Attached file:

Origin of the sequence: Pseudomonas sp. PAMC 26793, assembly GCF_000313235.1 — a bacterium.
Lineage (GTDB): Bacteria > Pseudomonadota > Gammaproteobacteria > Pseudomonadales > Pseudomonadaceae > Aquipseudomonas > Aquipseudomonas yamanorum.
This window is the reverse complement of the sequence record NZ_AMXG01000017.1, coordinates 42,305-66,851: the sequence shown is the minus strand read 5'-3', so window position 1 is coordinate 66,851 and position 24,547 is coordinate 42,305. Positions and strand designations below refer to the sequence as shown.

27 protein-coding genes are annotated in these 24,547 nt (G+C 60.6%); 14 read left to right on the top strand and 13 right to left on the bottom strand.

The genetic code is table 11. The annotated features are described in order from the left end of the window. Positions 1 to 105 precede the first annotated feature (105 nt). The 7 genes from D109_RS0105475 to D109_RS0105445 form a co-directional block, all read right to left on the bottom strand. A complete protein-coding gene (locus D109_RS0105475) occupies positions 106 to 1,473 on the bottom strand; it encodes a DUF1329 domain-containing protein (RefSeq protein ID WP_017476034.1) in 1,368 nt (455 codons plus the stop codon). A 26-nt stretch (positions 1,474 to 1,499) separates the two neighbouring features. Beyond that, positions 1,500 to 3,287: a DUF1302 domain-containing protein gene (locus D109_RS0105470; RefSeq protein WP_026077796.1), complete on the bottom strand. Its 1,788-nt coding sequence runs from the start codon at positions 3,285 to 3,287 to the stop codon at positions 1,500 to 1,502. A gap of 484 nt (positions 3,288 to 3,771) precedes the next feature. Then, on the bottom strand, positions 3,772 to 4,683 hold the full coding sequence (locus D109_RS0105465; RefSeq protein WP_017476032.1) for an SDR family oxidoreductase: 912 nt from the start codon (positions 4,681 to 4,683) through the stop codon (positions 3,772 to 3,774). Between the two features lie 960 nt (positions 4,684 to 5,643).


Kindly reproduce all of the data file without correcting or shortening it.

Origin of the sequence: Pseudomonas sp. PAMC 26793, assembly GCF_000313235.1 — a bacterium.
Lineage (GTDB): Bacteria > Pseudomonadota > Gammaproteobacteria > Pseudomonadales > Pseudomonadaceae > Aquipseudomonas > Aquipseudomonas yamanorum.
This window is the reverse complement of the sequence record NZ_AMXG01000017.1, coordinates 42,305-66,851: the sequence shown is the minus strand read 5'-3', so window position 1 is coordinate 66,851 and position 24,547 is coordinate 42,305. Positions and strand designations below refer to the sequence as shown.

27 protein-coding genes are annotated in these 24,547 nt (G+C 60.6%); 14 read left to right on the top strand and 13 right to left on the bottom strand.

The genetic code is table 11. The annotated features are described in order from the left end of the window. Positions 1 to 105 precede the first annotated feature (105 nt). The 7 genes from D109_RS0105475 to D109_RS0105445 form a co-directional block, all read right to left on the bottom strand. A complete protein-coding gene (locus D109_RS0105475) occupies positions 106 to 1,473 on the bottom strand; it encodes a DUF1329 domain-containing protein (RefSeq protein ID WP_017476034.1) in 1,368 nt (455 codons plus the stop codon). A 26-nt stretch (positions 1,474 to 1,499) separates the two neighbouring features. Beyond that, positions 1,500 to 3,287: a DUF1302 domain-containing protein gene (locus D109_RS0105470; RefSeq protein WP_026077796.1), complete on the bottom strand. Its 1,788-nt coding sequence runs from the start codon at positions 3,285 to 3,287 to the stop codon at positions 1,500 to 1,502. A gap of 484 nt (positions 3,288 to 3,771) precedes the next feature. Then, on the bottom strand, positions 3,772 to 4,683 hold the full coding sequence (locus D109_RS0105465; RefSeq protein WP_017476032.1) for an SDR family oxidoreductase: 912 nt from the start codon (positions 4,681 to 4,683) through the stop codon (positions 3,772 to 3,774). Between the two features lie 960 nt (positions 4,684 to 5,643).